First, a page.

Be SMART with your goal setting

While revenue goals are critical to every business, working with them strictly from an analytical viewpoint would be a mistake.

We’ve all been taught about “SMART” goals (specific, measureable, achievable, realistic, and time-limited), but there’s something missing from this piece of wisdom. It’s something very fundamental to helping you actually achieving your goal.


Consider this: 70% of our New Year’s goals are never met; I believe it’s partly because people create “should” goals instead of “want” goals!

Question: What’s missing?

Answer: How much you actually care about the goal!

How do you feel when you tell yourself that you should become more profitable in 2016? Or that you should lose weight this year? It may be because there is shame, failure, and disappointment attached to should goals.

When I review annual goals with clients they often groan and a look of dread crosses their faces.  When I ask about it, they respond with comments like: I don’t know if I can do it; I feel guilty that I didn’t grow the business last year; It feels overwhelming. They simply don’t feel good about their goals.

While revenue goals are critical to every business, working with them strictly from an analytical viewpoint would be a mistake. Our emotional connection to numbers is often based in fear–and that’s not a very positive motivator.

So how can we reframe these worthy goals to make them more desirable and more likely to happen?

Here’s an example. Let’s say you’ve set a goal to grow your revenues by 15% in 2016. Consider what that means to you. Does it mean that you can hire a PA and spend more time with the family? Does it mean that you’ll have the money to execute a new product launch that you’re excited about?  That you will be able to buy your spouse their dream car or take the kids to Disney or your girlfriend on a Caribbean holiday?

beach canoe

Always look at the emotional driver behind your goals. How does it make you feel when you think about achieving the outcome? Recognising your good feelings will transition you from a shameful should to a passionate want, thereby create a much higher likelihood of achieving your meaningful goals. After all, positive emotion drives action far, far more effectively than negative emotion.

Start by adding these five simple ingredients to your goal-setting strategies, and try to take notice of a few things. Notice the difference in how you feel when you think about your financial goals from a position of want rather than should. The key here is to pay attention to your physical response. Do you get butterflies in your stomach? Do you feel a sense of excitement? These are the things we are looking for. If you don’t experience at least one positive sensation then you haven’t dug deep enough for your positive emotional connector.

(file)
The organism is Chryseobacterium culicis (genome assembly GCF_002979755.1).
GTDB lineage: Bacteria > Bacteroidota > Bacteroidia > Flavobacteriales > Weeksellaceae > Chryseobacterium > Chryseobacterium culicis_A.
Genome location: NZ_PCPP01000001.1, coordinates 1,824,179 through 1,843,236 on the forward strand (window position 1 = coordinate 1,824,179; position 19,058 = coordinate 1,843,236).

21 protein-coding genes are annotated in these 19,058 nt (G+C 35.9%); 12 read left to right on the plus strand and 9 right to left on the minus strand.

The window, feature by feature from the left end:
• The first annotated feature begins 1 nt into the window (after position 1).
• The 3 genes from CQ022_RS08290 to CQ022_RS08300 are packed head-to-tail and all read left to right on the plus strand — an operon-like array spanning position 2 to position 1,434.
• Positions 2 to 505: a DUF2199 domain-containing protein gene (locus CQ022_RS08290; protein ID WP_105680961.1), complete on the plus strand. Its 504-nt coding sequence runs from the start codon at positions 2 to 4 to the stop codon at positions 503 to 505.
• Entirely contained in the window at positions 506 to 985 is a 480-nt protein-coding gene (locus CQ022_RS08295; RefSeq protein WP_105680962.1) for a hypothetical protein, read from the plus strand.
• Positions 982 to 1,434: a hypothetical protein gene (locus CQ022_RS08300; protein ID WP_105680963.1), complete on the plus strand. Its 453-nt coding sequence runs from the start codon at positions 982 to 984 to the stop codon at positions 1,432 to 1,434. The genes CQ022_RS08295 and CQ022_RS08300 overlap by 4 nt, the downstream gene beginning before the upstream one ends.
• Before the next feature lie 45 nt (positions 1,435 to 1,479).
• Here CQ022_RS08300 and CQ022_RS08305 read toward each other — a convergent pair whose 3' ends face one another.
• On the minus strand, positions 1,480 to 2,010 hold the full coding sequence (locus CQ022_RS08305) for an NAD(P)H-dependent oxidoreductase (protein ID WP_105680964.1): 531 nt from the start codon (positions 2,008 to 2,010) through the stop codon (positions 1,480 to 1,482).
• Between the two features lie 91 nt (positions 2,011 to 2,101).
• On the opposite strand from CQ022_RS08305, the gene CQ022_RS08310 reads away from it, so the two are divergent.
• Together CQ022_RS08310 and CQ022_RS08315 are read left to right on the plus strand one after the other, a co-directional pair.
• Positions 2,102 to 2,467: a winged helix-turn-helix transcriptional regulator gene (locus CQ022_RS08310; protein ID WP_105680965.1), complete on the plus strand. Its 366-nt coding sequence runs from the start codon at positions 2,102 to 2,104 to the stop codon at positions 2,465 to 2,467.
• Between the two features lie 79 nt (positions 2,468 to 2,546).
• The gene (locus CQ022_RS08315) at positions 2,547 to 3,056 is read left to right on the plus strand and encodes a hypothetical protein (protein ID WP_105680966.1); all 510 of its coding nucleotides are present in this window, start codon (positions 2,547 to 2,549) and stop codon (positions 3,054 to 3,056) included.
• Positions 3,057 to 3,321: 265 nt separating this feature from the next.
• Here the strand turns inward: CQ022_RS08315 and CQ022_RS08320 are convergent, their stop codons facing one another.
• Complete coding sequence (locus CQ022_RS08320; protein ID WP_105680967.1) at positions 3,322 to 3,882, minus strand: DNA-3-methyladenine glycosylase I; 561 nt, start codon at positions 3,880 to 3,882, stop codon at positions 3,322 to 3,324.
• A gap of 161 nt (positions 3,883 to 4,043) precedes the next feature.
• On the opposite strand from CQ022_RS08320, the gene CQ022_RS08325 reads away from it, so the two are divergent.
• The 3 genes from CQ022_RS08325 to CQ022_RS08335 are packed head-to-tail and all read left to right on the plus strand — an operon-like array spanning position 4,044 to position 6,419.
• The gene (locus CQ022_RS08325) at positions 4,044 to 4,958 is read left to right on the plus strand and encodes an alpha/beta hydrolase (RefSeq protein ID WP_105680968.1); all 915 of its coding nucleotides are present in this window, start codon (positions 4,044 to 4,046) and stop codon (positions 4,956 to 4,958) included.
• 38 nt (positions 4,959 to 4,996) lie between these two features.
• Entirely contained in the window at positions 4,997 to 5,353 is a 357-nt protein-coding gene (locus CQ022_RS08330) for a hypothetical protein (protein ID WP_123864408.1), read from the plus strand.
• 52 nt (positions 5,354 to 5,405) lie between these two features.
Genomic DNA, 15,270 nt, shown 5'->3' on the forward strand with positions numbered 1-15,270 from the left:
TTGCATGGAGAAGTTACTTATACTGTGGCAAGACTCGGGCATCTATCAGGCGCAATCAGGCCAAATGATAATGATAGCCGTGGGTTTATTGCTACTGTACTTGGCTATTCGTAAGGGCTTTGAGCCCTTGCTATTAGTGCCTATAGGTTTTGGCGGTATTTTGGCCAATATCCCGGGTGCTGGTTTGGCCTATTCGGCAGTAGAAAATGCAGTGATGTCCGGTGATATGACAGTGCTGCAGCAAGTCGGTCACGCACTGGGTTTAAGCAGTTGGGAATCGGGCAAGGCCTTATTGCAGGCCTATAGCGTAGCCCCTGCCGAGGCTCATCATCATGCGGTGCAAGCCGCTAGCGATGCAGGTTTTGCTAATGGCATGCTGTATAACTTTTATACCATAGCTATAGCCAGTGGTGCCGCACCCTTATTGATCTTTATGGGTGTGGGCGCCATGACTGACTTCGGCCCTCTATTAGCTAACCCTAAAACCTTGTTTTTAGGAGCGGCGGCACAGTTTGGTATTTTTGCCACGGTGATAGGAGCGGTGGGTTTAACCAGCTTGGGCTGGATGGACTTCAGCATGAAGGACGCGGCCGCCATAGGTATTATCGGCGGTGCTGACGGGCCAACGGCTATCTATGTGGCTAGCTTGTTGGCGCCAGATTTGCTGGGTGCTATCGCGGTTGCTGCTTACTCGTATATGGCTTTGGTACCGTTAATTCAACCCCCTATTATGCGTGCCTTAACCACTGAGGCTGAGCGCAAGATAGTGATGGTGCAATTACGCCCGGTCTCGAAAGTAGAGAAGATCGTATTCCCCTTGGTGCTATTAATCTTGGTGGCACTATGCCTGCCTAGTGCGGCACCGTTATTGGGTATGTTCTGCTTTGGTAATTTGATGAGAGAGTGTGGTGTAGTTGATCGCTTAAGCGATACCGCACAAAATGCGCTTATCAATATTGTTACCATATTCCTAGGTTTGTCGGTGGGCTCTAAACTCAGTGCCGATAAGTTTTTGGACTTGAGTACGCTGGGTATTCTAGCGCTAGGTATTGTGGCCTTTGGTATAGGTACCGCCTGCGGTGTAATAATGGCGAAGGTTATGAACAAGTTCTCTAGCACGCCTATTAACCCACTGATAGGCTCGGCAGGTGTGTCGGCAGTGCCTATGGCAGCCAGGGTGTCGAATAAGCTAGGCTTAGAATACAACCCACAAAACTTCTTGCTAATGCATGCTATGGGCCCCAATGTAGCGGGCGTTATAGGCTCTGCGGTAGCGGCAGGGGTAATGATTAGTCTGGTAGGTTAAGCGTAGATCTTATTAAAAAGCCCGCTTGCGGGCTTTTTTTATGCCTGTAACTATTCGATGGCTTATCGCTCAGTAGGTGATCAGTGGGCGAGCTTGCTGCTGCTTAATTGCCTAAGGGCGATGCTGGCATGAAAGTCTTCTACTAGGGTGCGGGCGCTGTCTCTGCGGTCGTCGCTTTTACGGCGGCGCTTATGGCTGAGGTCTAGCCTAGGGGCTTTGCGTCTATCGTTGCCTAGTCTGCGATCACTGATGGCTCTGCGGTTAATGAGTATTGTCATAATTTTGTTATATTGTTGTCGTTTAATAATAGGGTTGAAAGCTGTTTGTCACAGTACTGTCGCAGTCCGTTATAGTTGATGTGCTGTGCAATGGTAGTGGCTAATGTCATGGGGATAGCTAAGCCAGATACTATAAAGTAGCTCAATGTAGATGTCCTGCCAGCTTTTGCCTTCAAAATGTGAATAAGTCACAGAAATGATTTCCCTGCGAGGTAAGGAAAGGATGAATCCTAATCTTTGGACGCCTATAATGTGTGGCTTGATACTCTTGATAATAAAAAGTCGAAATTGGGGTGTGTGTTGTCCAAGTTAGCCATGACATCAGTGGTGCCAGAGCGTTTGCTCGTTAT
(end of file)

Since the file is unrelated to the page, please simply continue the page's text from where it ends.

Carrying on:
1. Find a Real Challenge

Make your goal compelling and achievable–yet challenging. Brilliant minds need a challenge; otherwise boredom will set in and your plan will fall to the wayside. State your goal in writing.


  1. Stick to Positive Emotional Connectors

Make a list of the positive things that will result from achieving this goal. Stay away from subtly negative statements like “I will worry less.” Dig for things that excite you. Your outcome must be something that you look forward to with great anticipation and enthusiasm.


  1. Create a Visual Representation

Find some fantastic images that represent your outcome. If an increase in revenue means that you can buy a bigger house, find images that represent one which is ideal. If it means that you will have the budget to work with a distributor who has connections to your ideal clients, find images of your prospect’s logos or shopfront.  Cut your images out and glue them onto a poster or piece of paper. Congratulations! You have just created a vision board!


  1. Share

Bring others into your vision by sharing your vision with employees and others who are critical to achieving company goals. Help them to connect to it as well.  Ask them what these goals mean to them and what exciting outcome they can attach to the vision. Share this exercise with them and encourage them to create a vision board too!

Goal setting is as important in business as it is in life. It’s also the common denominator of successful businesses and individuals. Remember, your goal might need to be updated to incorporate your lessons learned or changed completely if you discover that the goal isn’t appropriate to what you want.  Revisiting your goal at regular intervals and updating it keeps it fresh as something you still care about.


And as always, I am here to help you set and achieve your goals!

And don’t forget…. Always celebrate your achievements!

Andrew Cussons

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